Doing this type of homework lets you discover what to recommend, and what not to recommend, to your customers. Depending on what you offer, and the information you provide in your bio, you can offer something that appeals to multiple interests.
If you recommend a Red Sox dog costume, you’ve won my heart. Envisioning my dog in a Red Sox outfit satisfies my love for dogs and my desire to watch the Red Sox win another World Series (and then another one. That cycle of desire will continue forever).
#3: Look At Who Your Customers Follow
Almost every social network lets you to discover who your customers are following. From a marketing perspective, we aren’t concerned about every individual a customer follows. We are more concerned with patterns.
Are your customers following accounts that post inspirational quotes? Are they following social media influencers? Understanding these common patterns will allow you to identify which recommendations will resonate strongest with your customers.
Now I’m going to share a trick to ensure your audience will become more receptive to your recommendations. Let’s say I want an audience consisting of people who follow other social media influencers.
These people were interested in social media marketing before I discovered them. Following them, and getting them to follow me back, will result in more individuals who will see my recommendations and potentially take action.
#4: See How Your Audience Engage With Your Content
If you follow an influencer’s followers, you are more likely to grow an audience. Combine that with the above-mentioned tips and you’ll grow a targeted audience.
But even when you have a targeted audience, you won’t FULLY understand what they want. If your audience is interested in social media, for instance, you may not know which social network they use most. But there are two ways to figure this out:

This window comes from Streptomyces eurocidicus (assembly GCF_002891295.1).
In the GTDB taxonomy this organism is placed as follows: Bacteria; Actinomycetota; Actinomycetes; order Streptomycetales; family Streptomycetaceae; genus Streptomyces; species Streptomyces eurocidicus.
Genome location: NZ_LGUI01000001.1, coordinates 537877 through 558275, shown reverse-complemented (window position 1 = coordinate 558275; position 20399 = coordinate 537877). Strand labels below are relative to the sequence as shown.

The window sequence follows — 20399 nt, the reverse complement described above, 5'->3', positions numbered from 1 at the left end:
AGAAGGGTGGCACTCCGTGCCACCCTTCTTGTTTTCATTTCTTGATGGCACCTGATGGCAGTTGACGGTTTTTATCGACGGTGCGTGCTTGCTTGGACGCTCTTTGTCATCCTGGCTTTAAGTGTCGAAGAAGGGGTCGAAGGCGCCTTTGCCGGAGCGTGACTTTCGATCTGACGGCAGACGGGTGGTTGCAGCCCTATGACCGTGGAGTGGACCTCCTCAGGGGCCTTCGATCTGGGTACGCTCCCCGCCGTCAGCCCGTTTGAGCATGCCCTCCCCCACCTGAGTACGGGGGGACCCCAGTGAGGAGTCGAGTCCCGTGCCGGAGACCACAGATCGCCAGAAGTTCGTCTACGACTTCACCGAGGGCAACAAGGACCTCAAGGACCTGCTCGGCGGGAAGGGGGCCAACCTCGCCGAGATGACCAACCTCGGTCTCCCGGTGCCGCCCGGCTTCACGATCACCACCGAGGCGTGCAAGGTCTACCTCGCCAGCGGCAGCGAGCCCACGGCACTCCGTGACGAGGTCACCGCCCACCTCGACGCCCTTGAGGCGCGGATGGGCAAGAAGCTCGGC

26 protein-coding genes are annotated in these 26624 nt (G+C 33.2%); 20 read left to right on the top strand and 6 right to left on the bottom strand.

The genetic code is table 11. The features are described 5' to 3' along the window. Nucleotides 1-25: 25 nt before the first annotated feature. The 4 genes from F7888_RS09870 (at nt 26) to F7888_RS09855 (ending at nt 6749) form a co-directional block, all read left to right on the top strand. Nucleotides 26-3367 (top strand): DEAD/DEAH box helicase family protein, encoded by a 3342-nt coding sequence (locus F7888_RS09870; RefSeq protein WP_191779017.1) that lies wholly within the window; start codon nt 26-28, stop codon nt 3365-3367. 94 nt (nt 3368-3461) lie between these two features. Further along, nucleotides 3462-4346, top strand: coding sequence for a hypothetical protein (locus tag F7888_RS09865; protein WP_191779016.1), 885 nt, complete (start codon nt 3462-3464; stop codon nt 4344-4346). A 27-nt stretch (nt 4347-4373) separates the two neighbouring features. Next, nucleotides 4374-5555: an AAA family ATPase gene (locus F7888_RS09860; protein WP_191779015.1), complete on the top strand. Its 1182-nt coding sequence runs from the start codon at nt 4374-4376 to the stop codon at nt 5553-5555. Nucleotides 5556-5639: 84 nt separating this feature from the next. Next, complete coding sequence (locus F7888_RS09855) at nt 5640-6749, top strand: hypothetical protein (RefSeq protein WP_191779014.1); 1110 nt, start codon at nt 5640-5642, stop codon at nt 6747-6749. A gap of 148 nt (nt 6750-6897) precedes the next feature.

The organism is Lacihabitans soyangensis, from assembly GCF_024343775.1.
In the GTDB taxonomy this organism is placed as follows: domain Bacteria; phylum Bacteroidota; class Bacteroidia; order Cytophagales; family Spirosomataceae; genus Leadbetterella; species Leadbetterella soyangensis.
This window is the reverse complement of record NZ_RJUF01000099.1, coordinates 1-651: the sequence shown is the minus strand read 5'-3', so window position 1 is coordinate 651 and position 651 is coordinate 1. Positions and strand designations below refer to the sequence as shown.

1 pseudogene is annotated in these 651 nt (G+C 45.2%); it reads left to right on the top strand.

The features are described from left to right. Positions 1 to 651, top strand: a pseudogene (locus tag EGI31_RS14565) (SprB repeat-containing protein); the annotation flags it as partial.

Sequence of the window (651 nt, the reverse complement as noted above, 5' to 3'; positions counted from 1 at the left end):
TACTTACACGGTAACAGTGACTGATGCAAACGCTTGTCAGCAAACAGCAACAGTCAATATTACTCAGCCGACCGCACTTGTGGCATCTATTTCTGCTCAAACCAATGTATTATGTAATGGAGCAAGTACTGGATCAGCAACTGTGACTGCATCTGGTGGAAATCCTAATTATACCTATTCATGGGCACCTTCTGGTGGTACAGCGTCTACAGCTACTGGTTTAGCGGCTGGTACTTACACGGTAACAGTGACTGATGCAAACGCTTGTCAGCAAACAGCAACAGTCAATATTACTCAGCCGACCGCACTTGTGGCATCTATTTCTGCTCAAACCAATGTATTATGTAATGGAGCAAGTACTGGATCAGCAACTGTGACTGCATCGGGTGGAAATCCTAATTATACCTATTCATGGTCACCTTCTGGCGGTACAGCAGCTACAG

- Conduct a survey and ask your audience to fill it out (keep in mind this method works better with an email list).
- Examine how your audience engages with your social media content.
A few years ago, I noticed that my Twitter and blogging-related content received the most retweets. That’s why my first training courses were about Twitter and blogging.
Then I saw increased engagement for my productivity and social media-related blog posts (social media in general, not specific networks).
Therefore, I created more training courses about productivity and social media. The more often you share content on social media, the more data you’ll have to play with. Having more data to play with always allows you to make more accurate conclusions.
Speaking of conclusions, you’ve reached the near-end of this blog post. Understanding your customers allows you to provide products and services that your customers will buy before you even say a word.
So far, social media is the most revolutionary marketing tool of the 21st century. While we’ve learned many methods of social media marketing, we still have much to learn. The evolving trends in social media marketing will be very exciting.
Regardless of how marketing evolves, the emphasis will always revolve around knowing your customer. By knowing your customer like you know a friend, you can make recommendations that result in happy customers and more revenue that you can use to expand your business.
What are your thoughts on using social media to learn more about your customers? Have any tips for us? Sound off in the comments section below.